(Management summary at the end)
State of the world as we know it
- MacOS X (userland) filesystem APIs are NFD (enforced)
- Window and Linux filesystem APIs are locale dependent,
but recoding routines prefer NFC
- Neither Linux nor Windows will enforce NFC path names
when storing (any kind of) Unicode
Repository content of existing repositories
- We may expect NFC and NFD paths in existing repositories
Especially, in Mac only environments, NFD paths may work
Choosing a standard Unicode Normal Form
There may be different ways to resolve the NFC/NFD problem within
Subversion. One of the big concerns is how we want to handle data in
(1) Recode all paths on Mac to NFC and assume all other systems submit
NFC without checking.
(2) Not standardize on any encoding at all, but make Subversion aware
of the different unicode forms by adding an additional dependency to
do agnostic comparisons thoughout the code base.
(3) Recode all paths on all systems to NFC (even though this may be a
no-op most of the time on Linux/Windows)
Existing repository concerns
(1) and (3) are the least invasive in the code base, but require
existing repositories to be checked (and patched) for NFD paths,
because the code base will start to assume all internalized paths are
(2) Is much more invasive, but in that solution, all existing
repositories can stay the way they are and the fixed code
automatically does the right thing (ie with no need for verification
and patching from the admin).
NFx <-> Local filesystem interaction
Choosing a standard (and choosing NFC at that) interacts well with the
preference of Linux/Windows to create NFC path names. Mac OS X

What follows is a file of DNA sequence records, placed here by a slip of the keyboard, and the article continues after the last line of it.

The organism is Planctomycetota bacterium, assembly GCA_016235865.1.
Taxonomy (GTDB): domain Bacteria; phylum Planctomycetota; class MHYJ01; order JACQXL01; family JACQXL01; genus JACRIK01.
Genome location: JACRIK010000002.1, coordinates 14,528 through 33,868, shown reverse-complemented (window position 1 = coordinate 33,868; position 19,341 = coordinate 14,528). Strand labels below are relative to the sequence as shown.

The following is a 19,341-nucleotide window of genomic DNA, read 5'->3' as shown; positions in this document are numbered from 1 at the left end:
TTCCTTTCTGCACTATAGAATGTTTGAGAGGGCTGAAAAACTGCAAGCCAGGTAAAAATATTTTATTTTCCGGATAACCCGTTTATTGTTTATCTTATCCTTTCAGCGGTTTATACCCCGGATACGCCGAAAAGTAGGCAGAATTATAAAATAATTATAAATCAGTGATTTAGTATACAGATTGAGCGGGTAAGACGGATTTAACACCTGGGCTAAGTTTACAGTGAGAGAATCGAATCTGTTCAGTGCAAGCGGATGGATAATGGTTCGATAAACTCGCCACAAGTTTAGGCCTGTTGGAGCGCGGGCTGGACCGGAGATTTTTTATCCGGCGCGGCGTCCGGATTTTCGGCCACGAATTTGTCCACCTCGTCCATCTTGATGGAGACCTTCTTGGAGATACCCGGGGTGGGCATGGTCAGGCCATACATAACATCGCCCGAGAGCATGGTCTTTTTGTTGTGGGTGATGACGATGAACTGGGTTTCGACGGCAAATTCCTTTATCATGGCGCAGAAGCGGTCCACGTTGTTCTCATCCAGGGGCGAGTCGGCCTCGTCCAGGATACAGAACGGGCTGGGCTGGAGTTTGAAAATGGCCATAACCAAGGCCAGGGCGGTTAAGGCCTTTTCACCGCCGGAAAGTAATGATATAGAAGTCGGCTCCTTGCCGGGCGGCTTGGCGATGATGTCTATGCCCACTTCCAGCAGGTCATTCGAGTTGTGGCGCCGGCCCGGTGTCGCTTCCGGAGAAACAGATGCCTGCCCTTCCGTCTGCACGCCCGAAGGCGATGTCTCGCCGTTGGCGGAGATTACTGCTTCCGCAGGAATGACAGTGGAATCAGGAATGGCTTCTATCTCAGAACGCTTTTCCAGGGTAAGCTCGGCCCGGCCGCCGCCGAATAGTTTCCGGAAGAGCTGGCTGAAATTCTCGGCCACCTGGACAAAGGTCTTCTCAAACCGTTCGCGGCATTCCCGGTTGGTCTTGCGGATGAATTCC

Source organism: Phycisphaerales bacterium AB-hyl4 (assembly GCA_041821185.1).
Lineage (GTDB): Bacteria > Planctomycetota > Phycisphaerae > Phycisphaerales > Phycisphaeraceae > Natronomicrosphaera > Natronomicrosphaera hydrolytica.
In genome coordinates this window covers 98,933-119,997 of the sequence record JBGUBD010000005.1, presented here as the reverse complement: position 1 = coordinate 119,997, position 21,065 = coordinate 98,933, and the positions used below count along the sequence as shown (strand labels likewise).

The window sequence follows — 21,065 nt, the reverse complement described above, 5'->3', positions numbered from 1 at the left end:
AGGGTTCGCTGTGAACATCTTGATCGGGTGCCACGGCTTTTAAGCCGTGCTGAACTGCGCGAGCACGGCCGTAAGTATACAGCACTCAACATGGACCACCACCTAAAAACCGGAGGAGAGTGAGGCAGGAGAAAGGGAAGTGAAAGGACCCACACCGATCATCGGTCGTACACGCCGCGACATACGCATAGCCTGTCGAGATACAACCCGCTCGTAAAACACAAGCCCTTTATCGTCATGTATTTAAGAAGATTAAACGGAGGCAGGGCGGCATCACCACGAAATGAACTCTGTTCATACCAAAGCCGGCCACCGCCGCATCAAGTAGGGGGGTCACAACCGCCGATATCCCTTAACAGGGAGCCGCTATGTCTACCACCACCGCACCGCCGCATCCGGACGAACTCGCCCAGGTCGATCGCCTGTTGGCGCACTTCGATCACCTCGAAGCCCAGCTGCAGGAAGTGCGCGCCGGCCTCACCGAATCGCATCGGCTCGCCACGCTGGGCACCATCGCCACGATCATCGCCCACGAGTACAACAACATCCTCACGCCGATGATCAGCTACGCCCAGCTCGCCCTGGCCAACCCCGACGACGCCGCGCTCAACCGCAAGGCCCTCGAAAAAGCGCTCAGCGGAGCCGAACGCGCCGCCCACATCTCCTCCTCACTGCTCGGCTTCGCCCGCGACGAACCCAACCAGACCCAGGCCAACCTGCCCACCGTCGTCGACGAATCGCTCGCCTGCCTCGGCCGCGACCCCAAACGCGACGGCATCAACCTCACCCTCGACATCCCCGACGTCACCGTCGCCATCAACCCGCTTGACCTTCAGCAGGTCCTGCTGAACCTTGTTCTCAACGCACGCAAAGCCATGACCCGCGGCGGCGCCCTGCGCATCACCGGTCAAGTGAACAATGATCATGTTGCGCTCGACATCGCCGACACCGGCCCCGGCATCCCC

enforces NFD, so we can't create incorrectly encoded pathnames there.
Standardizing on NFD is not a good option, because Windows/Linux
prefer creation of NFC filenames and don't protect agains having 2
files with the same name and different encodings: we'd run a high
chance of ending up with 2 files with the same name.
Additional dependency concerns
Options (2) and (3) require us to introduce a new dependency (a
library which handles Unicode normalization for us). Apart from the
additional size (anywhere from several hundred kB to 9 MB), it makes
compilation of Subversion (especially on Windows) harder again.
Option (1) doesn't have this effect: MacOS X has functions built in to
normalize to NFC. No additional dependencies would be required
Option (1) has the obvious correctness problem that people aren't
prohibited from creating NFD paths on other operating systems, it's
just that the recoding routines don't *prefer* that encoding. Most
people won't override the behaviour, making it a rare occasion to
encounter NFD encoded paths.
Mixed version clients concerns
In an environment where we cannot depend on clients to provide the
internally standardized NFC paths (your typical open source project
comes to mind), options (1) and (3) won't work because paths cannot be
assumed to be NFC everywhere in the system.
In this case, only option (2) is a real solution.
Old servers concerns
Old servers may send both an NFC and an NFD entry to new clients. This
can lead to the inability to check out the content of a repository.
Even worse, a supporting client can't delete the offending NFD file
(only the NFC version) because its input is recoded to NFC!
Considering the above, combined with the number of reports we have
received so far regarding creation of 2 files with the same name (on
Linux/Windows) - namely none - probably the best option is to use
At least, that's what I was going to propose until I realized there
were mixed client version concerns. Now, I think the only option is to
go with (2).
However, we will need to think of something to be able to delete paths
from the repository from new clients (or we punt that and say it's an
Unicode has 2 different representations, a 'defect' from which we
suffer when comparing pathnames. We need to decide what to do about
this issue in order to create a workable situation on the Mac and to
prevent people from committing the same file with the same name twice
to the repository.
The only solution which seems to work in all cases is to make
Subversion agnostic to these differences in character representation.
This is option (2). This option will require the addition of a
dependency to handle Unicode normalization. This option also has an
impact on all of the code base where we do path name comparisons.
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Received on Wed Jul 18 16:14:27 2007